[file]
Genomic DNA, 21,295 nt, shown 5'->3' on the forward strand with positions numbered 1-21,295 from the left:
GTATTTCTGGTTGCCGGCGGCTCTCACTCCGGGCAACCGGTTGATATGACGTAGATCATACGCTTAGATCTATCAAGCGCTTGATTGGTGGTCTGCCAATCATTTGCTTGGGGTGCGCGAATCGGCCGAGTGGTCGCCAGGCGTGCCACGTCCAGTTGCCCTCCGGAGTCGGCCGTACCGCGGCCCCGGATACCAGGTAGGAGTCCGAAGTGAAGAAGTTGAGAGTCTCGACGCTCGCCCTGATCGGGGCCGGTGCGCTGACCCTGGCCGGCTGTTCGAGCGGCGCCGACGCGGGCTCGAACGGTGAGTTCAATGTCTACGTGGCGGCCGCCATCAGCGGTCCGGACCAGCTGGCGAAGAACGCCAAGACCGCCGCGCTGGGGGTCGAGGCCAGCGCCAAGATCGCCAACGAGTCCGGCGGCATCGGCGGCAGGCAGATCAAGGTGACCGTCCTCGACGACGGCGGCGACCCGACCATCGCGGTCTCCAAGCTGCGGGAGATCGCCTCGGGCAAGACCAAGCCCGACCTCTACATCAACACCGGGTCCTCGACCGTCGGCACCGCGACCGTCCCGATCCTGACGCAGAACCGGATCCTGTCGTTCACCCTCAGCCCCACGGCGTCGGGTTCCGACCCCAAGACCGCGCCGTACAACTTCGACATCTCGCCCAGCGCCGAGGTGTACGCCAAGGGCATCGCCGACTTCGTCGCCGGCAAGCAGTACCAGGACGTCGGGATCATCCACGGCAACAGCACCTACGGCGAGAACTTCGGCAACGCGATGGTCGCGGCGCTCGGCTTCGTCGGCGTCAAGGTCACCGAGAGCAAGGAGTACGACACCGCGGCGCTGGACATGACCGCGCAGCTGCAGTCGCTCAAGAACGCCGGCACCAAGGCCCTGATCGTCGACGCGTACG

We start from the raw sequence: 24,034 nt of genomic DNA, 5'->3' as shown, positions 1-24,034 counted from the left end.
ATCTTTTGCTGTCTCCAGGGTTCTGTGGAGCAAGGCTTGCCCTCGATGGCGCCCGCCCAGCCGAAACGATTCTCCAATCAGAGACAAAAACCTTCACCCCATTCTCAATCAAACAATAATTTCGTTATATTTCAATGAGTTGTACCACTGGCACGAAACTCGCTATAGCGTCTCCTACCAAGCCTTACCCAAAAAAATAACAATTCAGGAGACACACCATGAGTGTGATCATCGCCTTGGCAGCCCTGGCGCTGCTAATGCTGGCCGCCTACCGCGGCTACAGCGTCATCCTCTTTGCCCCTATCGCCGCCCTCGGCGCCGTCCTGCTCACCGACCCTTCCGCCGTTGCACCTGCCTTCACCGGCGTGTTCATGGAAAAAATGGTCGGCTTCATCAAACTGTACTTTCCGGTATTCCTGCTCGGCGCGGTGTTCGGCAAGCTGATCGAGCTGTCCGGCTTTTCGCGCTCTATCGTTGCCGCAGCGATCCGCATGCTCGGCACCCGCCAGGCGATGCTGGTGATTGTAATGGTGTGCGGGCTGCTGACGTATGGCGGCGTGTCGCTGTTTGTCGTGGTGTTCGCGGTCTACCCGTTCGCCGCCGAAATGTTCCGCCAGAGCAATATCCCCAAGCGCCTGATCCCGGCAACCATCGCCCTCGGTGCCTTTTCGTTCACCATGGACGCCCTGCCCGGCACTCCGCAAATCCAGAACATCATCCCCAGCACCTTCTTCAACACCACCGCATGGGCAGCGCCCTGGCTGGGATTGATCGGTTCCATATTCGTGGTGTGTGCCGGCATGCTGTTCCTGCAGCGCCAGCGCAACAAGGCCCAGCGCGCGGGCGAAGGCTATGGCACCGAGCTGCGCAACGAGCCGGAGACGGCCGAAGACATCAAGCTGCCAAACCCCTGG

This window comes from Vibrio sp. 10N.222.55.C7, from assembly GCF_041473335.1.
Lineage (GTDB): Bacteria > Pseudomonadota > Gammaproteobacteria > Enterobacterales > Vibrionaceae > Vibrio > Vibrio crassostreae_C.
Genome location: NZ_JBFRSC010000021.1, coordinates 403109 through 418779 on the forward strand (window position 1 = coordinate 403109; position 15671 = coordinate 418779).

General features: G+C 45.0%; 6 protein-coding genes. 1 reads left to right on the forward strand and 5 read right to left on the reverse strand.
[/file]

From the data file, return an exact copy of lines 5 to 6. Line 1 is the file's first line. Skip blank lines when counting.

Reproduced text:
This window comes from Vibrio sp. 10N.222.55.C7, from assembly GCF_041473335.1.
Lineage (GTDB): Bacteria > Pseudomonadota > Gammaproteobacteria > Enterobacterales > Vibrionaceae > Vibrio > Vibrio crassostreae_C.